Sekhnet is very protective of the little mother kitten in the back yard. The little beauty is about nine months old, all alone, and raising three kittens she gave birth to a few weeks ago (you can see their recent baby pictures here). A very good mother, by the looks of it. Talk about babies having babies. We’ve seen several generations of these feral cats, it is rare that any live more than a year or so. This one is a beautiful cat who lives in Sekhnet’s garden where she is now raising her offspring.
We could easily get her adopted– except that as she was born wild and abandoned young, she does not let anyone touch her. She seems to be a diminutive serval cat, more wild than most, closer to her wild ancestors than a cat that will jump into your lap, as affectionate Cathead, who lasted about a year in the wild, used to. She eats from a spoon now, looks at us expectantly when we come outside, doesn’t object to me petting her kittens and will occasionally brush against you, but is not trusting enough that anyone would risk having the little beauty as a pet. Hard to have a pet you can’t pet. Nor could we catch her without somehow trapping her. Plus there are the kittens she’s now caring for.
So it’s tricky not getting attached, and at the same time being protective. Sekhnet is fiercely protective, and so, while I was in the back checking some brussel sprouts on the grill I heard Sekhnet yell in her most threatening growl. Raccoons, the usual troop, were fighting in the yard next door. Sekhnet, thinking they might have been threatening the kittens, yelled to chase them off. As she ran to the front of the house she startled another raccoon that was in her driveway. Then I heard a heart-rending scream from Sekhnet and dashed to where she was. “It’s Skinny Tail!” she wailed in despair, her favorite raccoon, the underdog, undersized, an outcast.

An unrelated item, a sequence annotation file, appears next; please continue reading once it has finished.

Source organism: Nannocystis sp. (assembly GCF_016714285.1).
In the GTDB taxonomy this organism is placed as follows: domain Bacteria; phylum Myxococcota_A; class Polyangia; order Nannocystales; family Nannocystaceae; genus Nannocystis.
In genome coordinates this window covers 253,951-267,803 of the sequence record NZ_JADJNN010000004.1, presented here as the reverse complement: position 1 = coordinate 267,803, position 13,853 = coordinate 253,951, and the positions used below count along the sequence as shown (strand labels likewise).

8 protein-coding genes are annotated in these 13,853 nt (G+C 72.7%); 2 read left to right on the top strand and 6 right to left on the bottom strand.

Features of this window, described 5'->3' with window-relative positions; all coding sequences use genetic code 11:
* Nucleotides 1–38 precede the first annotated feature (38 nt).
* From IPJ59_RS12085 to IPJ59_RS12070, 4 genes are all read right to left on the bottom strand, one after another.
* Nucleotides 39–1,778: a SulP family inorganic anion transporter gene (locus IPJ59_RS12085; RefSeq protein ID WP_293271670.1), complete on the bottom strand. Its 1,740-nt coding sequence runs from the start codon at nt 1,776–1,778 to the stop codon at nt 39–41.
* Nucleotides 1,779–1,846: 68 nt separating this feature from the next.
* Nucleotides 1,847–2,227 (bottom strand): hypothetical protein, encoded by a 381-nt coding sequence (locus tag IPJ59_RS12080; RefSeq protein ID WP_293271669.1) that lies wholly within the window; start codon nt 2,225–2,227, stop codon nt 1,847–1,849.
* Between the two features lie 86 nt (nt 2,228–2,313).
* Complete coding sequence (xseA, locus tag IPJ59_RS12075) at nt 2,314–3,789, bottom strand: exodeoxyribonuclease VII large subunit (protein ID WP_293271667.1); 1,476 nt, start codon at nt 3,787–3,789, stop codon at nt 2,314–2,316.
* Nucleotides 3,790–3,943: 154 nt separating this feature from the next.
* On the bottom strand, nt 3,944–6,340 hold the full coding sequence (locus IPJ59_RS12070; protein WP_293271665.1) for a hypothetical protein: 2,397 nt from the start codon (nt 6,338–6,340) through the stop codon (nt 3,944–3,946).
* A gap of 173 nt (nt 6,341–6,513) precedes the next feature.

Lying motionless in the service road was a raccoon, there were no cars at that moment. Cars come flying down that stretch of service road at ridiculous speeds, assholes in a hurry. There should be speed bumps on this section, and cameras to catch speeders, but there aren’t. Sometimes cars come by at 50 miles an hour preferring horns to brakes. “He’s still alive!” Sekhnet wailed, through her tears, and I saw the raccoon was indeed breathing. I felt an instant of relief as I saw it shake its head. This is going to have a happy ending, I felt myself think. A second later he staggered to his feet, took two steps and then Sekhnet screamed. A speeding car ran him over but somehow didn’t kill him.
Completely fucked him up, though. He fell on to his back in obvious agony, hands pulled up on his chest as though praying, but every part of him seized by paroxysms, like in a Russian novel, the soul struggling against the agony of the body. His legs kicked as his head jerked on the pavement, drawn up hands twitching in agony. It seemed to last an eternity. It was incredibly painful to watch and impossible to look away. Another car hit him finally and blood poured from his mouth. He didn’t move any more.
Poor Sekhnet was wailing, as she went out into the road to prevent cars from pulverizing the dead raccoon. I gave her my flashlight, which I’d been using to check the grill and then to spotlight the raccoon, and she kept it trained on the little corpse as she continued waving cars around the body and crying. I called 911, then 311, told them the story, was told they’d eventually send somebody from animal control to collect the little cadaver, could be up to 48 hours. Sekhnet later told me I should have said the animal was wounded, they’d have come sooner, because a wounded animal is dangerous.
Meanwhile she couldn’t stop crying and waving at the cars to go around the body. I noticed the dead raccoon’s thick, bushy tail. “Sekhnet, it’s not Skinny Tail,” I called, then, after a moment trying to console her, went to get a shovel. With multiple flashlights and Sekhnet directing traffic I managed to get the dead animal all the way over to the far side of the service road.
He’s lying there now, white marked face facing toward the oncoming cars on the drivers’ side, by the far curb. Lying on his side in a comfortable sleeping pose against the far curb he looks peaceful. It would take a drunk asshole or sociopath to hit it again, though there are always those flying down the service road too.